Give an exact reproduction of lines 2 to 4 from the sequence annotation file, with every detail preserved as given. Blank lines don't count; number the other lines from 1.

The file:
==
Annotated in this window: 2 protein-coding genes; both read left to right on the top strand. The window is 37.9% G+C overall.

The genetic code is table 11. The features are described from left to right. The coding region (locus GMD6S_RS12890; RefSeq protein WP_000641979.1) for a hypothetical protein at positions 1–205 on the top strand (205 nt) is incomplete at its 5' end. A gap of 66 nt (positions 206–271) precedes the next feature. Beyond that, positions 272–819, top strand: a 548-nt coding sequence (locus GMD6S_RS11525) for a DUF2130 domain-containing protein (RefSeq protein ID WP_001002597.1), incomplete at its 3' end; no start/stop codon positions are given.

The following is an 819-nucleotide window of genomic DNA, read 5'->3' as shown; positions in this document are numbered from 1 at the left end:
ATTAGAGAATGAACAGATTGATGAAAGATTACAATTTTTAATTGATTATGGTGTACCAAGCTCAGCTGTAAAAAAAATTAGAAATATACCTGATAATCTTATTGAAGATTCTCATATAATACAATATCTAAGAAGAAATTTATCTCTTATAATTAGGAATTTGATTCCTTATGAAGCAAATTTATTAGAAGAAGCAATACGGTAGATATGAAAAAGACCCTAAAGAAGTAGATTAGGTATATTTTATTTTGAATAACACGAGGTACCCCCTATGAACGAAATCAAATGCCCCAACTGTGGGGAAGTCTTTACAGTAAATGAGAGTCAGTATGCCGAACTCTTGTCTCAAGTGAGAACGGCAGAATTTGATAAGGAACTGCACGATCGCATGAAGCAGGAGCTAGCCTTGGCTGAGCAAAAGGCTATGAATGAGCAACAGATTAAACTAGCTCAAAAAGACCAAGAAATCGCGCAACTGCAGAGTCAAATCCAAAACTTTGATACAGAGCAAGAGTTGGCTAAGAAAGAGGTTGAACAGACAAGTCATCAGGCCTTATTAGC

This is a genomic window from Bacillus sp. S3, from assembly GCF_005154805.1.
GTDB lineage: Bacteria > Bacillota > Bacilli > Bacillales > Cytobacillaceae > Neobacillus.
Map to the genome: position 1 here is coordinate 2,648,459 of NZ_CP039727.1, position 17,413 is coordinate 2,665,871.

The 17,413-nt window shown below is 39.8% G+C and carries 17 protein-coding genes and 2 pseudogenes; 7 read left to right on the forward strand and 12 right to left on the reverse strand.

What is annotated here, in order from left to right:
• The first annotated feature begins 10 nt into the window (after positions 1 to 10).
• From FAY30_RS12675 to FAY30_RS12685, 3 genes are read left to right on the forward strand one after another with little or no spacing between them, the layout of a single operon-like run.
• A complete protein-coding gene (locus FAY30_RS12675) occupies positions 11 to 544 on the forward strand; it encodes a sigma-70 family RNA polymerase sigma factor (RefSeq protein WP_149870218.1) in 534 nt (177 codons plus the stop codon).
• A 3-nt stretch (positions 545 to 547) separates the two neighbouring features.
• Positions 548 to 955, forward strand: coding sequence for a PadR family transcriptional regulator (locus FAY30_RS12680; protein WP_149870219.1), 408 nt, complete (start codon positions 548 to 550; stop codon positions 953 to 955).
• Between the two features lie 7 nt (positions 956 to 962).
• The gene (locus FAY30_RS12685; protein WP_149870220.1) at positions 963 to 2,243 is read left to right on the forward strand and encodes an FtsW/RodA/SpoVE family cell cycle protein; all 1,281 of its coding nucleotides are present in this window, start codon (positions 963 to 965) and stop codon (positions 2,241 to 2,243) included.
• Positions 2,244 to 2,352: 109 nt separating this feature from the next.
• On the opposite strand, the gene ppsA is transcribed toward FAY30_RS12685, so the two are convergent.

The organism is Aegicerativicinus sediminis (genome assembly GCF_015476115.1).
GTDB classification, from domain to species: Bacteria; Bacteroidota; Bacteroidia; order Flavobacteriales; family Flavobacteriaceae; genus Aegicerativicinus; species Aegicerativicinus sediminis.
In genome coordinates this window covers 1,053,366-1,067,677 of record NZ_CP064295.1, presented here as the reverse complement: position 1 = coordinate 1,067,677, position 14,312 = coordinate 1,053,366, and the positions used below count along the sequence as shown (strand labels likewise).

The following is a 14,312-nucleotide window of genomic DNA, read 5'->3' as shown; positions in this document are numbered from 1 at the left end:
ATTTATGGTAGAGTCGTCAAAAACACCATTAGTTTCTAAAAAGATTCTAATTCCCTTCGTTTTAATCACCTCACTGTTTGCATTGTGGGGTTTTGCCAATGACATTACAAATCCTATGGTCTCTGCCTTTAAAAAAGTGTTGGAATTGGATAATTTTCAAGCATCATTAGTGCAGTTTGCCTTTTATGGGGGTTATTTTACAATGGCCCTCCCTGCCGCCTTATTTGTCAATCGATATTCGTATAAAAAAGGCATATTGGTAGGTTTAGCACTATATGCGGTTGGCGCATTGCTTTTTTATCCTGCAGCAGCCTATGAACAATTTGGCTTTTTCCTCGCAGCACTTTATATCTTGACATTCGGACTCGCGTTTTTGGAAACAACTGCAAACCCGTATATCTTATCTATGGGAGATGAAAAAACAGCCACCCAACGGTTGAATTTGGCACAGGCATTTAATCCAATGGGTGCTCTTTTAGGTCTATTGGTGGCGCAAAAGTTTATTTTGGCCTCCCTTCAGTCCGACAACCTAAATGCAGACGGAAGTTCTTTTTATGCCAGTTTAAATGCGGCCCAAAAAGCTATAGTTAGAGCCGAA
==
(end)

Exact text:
The genetic code is table 11. The features are described from left to right. The coding region (locus GMD6S_RS12890; RefSeq protein WP_000641979.1) for a hypothetical protein at positions 1–205 on the top strand (205 nt) is incomplete at its 5' end. A gap of 66 nt (positions 206–271) precedes the next feature. Beyond that, positions 272–819, top strand: a 548-nt coding sequence (locus GMD6S_RS11525) for a DUF2130 domain-containing protein (RefSeq protein ID WP_001002597.1), incomplete at its 3' end; no start/stop codon positions are given.

The following is an 819-nucleotide window of genomic DNA, read 5'->3' as shown; positions in this document are numbered from 1 at the left end:
ATTAGAGAATGAACAGATTGATGAAAGATTACAATTTTTAATTGATTATGGTGTACCAAGCTCAGCTGTAAAAAAAATTAGAAATATACCTGATAATCTTATTGAAGATTCTCATATAATACAATATCTAAGAAGAAATTTATCTCTTATAATTAGGAATTTGATTCCTTATGAAGCAAATTTATTAGAAGAAGCAATACGGTAGATATGAAAAAGACCCTAAAGAAGTAGATTAGGTATATTTTATTTTGAATAACACGAGGTACCCCCTATGAACGAAATCAAATGCCCCAACTGTGGGGAAGTCTTTACAGTAAATGAGAGTCAGTATGCCGAACTCTTGTCTCAAGTGAGAACGGCAGAATTTGATAAGGAACTGCACGATCGCATGAAGCAGGAGCTAGCCTTGGCTGAGCAAAAGGCTATGAATGAGCAACAGATTAAACTAGCTCAAAAAGACCAAGAAATCGCGCAACTGCAGAGTCAAATCCAAAACTTTGATACAGAGCAAGAGTTGGCTAAGAAAGAGGTTGAACAGACAAGTCATCAGGCCTTATTAGC